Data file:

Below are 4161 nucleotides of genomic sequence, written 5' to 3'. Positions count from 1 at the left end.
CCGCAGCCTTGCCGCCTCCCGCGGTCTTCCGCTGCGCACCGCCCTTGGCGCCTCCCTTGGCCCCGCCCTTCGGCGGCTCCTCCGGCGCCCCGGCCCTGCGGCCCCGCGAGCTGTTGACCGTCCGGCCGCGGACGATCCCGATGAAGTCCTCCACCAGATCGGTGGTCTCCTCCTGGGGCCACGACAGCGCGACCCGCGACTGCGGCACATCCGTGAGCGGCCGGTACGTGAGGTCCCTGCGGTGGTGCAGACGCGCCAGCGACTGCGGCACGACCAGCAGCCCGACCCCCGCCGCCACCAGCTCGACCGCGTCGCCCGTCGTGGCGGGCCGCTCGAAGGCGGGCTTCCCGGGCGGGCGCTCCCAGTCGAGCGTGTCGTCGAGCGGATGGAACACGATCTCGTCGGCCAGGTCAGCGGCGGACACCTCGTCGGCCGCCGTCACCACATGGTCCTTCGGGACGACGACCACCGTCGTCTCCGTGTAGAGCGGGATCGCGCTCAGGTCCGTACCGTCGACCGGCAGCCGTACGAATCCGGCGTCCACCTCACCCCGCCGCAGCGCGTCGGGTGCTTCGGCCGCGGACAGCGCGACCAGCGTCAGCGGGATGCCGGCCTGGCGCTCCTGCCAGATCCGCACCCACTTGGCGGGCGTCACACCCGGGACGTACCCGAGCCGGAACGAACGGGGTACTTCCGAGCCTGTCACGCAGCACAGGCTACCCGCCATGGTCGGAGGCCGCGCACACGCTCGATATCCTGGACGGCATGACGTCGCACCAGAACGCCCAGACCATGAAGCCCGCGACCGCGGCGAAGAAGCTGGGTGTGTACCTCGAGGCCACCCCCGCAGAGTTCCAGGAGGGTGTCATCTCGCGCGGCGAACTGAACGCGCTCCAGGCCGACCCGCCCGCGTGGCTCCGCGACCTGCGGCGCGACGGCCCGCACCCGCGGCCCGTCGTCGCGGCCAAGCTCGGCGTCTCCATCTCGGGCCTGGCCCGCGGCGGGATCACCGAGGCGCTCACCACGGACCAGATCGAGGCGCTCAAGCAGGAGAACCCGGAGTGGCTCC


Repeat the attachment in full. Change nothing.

Below are 4161 nucleotides of genomic sequence, written 5' to 3'. Positions count from 1 at the left end.
CCGCAGCCTTGCCGCCTCCCGCGGTCTTCCGCTGCGCACCGCCCTTGGCGCCTCCCTTGGCCCCGCCCTTCGGCGGCTCCTCCGGCGCCCCGGCCCTGCGGCCCCGCGAGCTGTTGACCGTCCGGCCGCGGACGATCCCGATGAAGTCCTCCACCAGATCGGTGGTCTCCTCCTGGGGCCACGACAGCGCGACCCGCGACTGCGGCACATCCGTGAGCGGCCGGTACGTGAGGTCCCTGCGGTGGTGCAGACGCGCCAGCGACTGCGGCACGACCAGCAGCCCGACCCCCGCCGCCACCAGCTCGACCGCGTCGCCCGTCGTGGCGGGCCGCTCGAAGGCGGGCTTCCCGGGCGGGCGCTCCCAGTCGAGCGTGTCGTCGAGCGGATGGAACACGATCTCGTCGGCCAGGTCAGCGGCGGACACCTCGTCGGCCGCCGTCACCACATGGTCCTTCGGGACGACGACCACCGTCGTCTCCGTGTAGAGCGGGATCGCGCTCAGGTCCGTACCGTCGACCGGCAGCCGTACGAATCCGGCGTCCACCTCACCCCGCCGCAGCGCGTCGGGTGCTTCGGCCGCGGACAGCGCGACCAGCGTCAGCGGGATGCCGGCCTGGCGCTCCTGCCAGATCCGCACCCACTTGGCGGGCGTCACACCCGGGACGTACCCGAGCCGGAACGAACGGGGTACTTCCGAGCCTGTCACGCAGCACAGGCTACCCGCCATGGTCGGAGGCCGCGCACACGCTCGATATCCTGGACGGCATGACGTCGCACCAGAACGCCCAGACCATGAAGCCCGCGACCGCGGCGAAGAAGCTGGGTGTGTACCTCGAGGCCACCCCCGCAGAGTTCCAGGAGGGTGTCATCTCGCGCGGCGAACTGAACGCGCTCCAGGCCGACCCGCCCGCGTGGCTCCGCGACCTGCGGCGCGACGGCCCGCACCCGCGGCCCGTCGTCGCGGCCAAGCTCGGCGTCTCCATCTCGGGCCTGGCCCGCGGCGGGATCACCGAGGCGCTCACCACGGACCAGATCGAGGCGCTCAAGCAGGAGAACCCGGAGTGGCTCC